Scandal Sheet (1952)

Scandal Sheet (1952)

“Too bad the guy used an axe on her head; spoiled some pretty pictures for me.”

When the editor of a sensationalist newspaper (Broderick Crawford) accidentally kills his estranged wife (Rosemary DeCamp), his lead reporter (John Derek) is assigned to the case of the “Lonely Hearts Murderer” — not knowing that his boss is the man he’s looking for.

Genres, Themes, Actors, and Directors:

  • Amateur Sleuths
  • Broderick Crawford Films
  • Donna Reed Films
  • Journalists
  • Murder Mystery
  • Phil Karlson Films

Phil Karlson’s adaptation of Samuel Fuller’s 1944 novel The Dark Page is an enjoyable if “solid [and] unpretentious” thriller. Because we know the identity of the “Lonely Hearts Murderer” from the moment we see Crawford accidentally killing his long-lost wife in a hotel room scuffle, the film’s suspense lies exclusively in how and when his secret will be found out. A fiendishly ambitious editor devoted to milking every scandal for what it’s worth to his increasingly low-brow but profitable rag, Crawford’s Mark Chapman is forced to shove his tawdry actions (and more distant, seamy past) under the rug — and Crawford does a fine job portraying the kind of audacious (or foolhardy) man who, in his own words, “gambles” with his own life rather than running, at least “until there’s nothing else left to do”.

Unfortunately, despite his best efforts, John Derek is too much of a pretty boy for his role and is never entirely convincing as the eager-beaver rookie journalist who places Crawford on such a pedestal (though his opening scene with Harry Morgan as his sidekick photographer is a zinger). Meanwhile, Derek’s rocky interactions with Donna Reed (trying hard in a weakly written role as his moralistic female colleague) seem to be included in the screenplay merely to provide a requisite love interest subplot. In addition, while its central premise is inherently exciting, the script is predicated on a series of implausible coincidences, and many scenes simply don’t ring true (c.f. a disturbingly paternalistic sequence near the end of the film involving a bar full of stereotypical “winos”). However, the movie possesses enough noir-ish atmosphere (courtesy of Burnett Guffey‘s stark cinematography), enjoyably hardboiled dialogue, and genuine suspense that film fanatics will surely be curious to check it out at least once.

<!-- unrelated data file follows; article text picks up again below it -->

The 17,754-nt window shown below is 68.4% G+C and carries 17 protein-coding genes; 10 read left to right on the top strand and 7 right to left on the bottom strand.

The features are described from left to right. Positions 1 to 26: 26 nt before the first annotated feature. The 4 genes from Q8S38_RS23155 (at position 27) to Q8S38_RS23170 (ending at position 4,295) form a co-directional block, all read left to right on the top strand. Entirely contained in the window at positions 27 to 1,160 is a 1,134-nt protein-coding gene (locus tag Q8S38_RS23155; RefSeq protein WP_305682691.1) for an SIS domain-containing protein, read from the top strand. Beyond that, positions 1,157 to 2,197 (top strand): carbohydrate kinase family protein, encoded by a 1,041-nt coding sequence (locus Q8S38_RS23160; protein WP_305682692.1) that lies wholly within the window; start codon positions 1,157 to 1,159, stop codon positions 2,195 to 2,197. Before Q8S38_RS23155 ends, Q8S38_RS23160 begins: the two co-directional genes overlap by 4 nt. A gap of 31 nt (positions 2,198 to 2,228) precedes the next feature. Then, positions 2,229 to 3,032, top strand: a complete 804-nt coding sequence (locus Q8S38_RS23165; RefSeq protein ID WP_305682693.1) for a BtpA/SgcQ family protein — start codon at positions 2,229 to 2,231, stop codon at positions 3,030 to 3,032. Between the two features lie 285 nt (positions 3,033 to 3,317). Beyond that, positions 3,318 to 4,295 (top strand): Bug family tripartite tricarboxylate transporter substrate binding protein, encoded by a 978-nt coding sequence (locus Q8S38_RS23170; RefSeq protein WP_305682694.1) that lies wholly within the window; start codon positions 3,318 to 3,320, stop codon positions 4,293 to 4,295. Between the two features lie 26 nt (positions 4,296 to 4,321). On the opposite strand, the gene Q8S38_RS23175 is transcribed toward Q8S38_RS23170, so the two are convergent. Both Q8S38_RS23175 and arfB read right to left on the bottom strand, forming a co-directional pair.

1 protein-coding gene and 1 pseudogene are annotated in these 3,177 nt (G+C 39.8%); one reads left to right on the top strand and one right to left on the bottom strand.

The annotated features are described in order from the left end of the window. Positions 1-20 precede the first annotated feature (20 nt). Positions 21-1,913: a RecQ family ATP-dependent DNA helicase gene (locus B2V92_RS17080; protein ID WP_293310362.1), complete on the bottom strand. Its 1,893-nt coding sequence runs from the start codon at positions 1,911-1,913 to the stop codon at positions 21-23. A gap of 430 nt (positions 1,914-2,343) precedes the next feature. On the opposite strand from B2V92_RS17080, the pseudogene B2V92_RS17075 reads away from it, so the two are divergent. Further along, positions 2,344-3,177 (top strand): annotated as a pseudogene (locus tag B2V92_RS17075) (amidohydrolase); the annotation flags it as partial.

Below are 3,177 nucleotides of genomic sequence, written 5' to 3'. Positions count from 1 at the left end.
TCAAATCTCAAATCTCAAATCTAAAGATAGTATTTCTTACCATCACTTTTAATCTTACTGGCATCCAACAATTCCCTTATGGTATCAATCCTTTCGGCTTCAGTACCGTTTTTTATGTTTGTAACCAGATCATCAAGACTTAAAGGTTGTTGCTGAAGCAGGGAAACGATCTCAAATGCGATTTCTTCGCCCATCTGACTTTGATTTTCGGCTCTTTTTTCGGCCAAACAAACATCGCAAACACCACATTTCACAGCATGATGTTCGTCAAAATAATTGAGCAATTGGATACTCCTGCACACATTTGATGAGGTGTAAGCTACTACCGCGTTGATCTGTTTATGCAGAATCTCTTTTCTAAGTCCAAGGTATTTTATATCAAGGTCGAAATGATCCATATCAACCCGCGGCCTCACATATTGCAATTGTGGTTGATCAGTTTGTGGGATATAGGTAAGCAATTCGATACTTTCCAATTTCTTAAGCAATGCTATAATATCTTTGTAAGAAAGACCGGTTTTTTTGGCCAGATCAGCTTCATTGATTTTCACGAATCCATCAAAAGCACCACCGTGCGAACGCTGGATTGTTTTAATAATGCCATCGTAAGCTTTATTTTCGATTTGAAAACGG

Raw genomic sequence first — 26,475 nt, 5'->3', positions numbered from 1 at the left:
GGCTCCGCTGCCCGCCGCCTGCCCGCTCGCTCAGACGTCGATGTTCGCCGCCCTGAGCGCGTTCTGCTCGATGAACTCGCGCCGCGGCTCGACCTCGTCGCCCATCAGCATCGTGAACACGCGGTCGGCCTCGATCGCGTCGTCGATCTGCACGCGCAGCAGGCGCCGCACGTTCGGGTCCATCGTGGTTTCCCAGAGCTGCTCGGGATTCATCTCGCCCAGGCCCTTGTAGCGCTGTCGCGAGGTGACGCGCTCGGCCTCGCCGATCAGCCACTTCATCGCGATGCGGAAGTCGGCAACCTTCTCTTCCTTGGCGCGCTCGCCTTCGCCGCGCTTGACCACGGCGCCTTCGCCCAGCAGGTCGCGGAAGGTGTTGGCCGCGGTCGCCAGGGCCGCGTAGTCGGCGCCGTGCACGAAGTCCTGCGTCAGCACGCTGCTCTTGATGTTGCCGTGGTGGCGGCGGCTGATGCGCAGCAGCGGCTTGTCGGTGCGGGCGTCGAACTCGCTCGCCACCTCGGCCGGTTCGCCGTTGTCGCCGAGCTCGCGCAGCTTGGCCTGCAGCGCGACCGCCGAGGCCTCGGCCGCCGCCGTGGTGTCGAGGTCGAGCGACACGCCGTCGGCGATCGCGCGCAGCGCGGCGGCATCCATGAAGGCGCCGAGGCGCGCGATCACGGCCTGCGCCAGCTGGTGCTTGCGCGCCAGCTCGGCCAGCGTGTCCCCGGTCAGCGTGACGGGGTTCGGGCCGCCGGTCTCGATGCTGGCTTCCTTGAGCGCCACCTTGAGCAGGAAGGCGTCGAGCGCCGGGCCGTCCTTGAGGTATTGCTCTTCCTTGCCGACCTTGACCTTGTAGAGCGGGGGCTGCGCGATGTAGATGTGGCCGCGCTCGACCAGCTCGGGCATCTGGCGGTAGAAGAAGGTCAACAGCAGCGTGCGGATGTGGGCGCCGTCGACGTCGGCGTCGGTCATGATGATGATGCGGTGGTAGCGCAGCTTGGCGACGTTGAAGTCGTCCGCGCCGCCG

Note: Fuller was apparently so unimpressed by Scandal Sheet that he vowed to helm all his own flicks in the future — and did.

Redeeming Qualities and Moments:

  • Broderick Crawford as Mark Chapman
  • Burnett Guffey’s cinematography

Must See?
No, but it’s worth viewing.


One thought on “Scandal Sheet (1952)

  1. Not a must – but not a waste of time either.

    Re-watched this recently cause it’d been years since I’d seen it – and I remembered it as being pretty good. And since I’m a huge Fuller fan, I thought to give it another whirl. It was an odd thing to find that it was not as good as I remembered. Funny how films can sometimes do that.

    However, if Fuller was that “unimpressed” with the adaptation of his novel – one with which he had no direct involvement – he may have been a tad harsh. It’s not a bad film (Karlson is certainly not a hack director) but – for many reasons brought forward in the assessment – it’s not a great one either. And its flaws do detract from it.

    The main problem, maybe, is that it’s a little too one-note. So there aren’t many places for the film to go and there isn’t much room for surprise. (Although it *is* surprising to see DeCamp in such a relentlessly shrill role/performance.) As well, Reed – serving as morality’s mouthpiece and little else, it seems – does kind of begin to seem unlike a real person.

    All that said, Crawford is fascinating to watch throughout. It’s especially gratifying watching him squirm.

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